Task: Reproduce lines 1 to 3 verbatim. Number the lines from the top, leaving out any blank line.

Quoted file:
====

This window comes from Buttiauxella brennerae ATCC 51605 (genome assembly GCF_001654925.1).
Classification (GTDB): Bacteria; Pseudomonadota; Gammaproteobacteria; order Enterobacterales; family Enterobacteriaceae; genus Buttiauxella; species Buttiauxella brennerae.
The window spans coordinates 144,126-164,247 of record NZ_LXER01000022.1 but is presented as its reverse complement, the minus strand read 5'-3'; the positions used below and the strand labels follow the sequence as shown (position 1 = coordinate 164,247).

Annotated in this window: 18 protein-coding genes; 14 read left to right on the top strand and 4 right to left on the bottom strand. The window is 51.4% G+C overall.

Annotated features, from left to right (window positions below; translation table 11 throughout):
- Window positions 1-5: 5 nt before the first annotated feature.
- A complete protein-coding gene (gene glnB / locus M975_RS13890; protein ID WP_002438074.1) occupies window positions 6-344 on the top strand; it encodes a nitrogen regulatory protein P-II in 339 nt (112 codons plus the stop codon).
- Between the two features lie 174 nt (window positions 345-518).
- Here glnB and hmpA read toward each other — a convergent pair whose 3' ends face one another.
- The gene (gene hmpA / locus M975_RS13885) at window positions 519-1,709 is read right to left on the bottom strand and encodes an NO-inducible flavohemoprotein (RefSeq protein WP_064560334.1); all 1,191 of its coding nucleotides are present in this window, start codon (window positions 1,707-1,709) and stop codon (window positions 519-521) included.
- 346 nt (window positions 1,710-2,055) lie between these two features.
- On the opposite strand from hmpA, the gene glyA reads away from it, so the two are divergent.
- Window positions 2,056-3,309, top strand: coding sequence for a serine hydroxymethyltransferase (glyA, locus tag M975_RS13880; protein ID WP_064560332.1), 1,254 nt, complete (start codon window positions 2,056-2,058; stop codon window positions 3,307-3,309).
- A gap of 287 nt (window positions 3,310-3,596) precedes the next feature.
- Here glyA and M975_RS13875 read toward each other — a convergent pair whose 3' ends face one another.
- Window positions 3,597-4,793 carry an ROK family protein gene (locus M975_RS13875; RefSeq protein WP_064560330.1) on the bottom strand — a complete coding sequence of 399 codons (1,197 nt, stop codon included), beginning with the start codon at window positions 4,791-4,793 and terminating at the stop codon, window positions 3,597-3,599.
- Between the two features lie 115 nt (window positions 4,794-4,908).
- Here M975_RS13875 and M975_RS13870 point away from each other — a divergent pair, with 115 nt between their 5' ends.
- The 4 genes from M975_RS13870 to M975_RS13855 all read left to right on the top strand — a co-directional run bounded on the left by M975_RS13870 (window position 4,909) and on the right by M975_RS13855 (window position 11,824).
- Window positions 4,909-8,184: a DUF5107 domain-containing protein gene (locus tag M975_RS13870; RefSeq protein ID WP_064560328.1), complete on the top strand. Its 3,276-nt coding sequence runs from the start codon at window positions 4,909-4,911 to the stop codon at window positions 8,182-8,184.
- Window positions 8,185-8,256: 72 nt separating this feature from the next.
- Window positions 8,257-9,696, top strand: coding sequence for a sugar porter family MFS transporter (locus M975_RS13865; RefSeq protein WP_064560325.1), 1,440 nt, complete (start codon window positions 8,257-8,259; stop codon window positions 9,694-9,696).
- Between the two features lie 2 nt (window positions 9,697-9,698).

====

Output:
This window comes from Buttiauxella brennerae ATCC 51605 (genome assembly GCF_001654925.1).
Classification (GTDB): Bacteria; Pseudomonadota; Gammaproteobacteria; order Enterobacterales; family Enterobacteriaceae; genus Buttiauxella; species Buttiauxella brennerae.
The window spans coordinates 144,126-164,247 of record NZ_LXER01000022.1 but is presented as its reverse complement, the minus strand read 5'-3'; the positions used below and the strand labels follow the sequence as shown (position 1 = coordinate 164,247).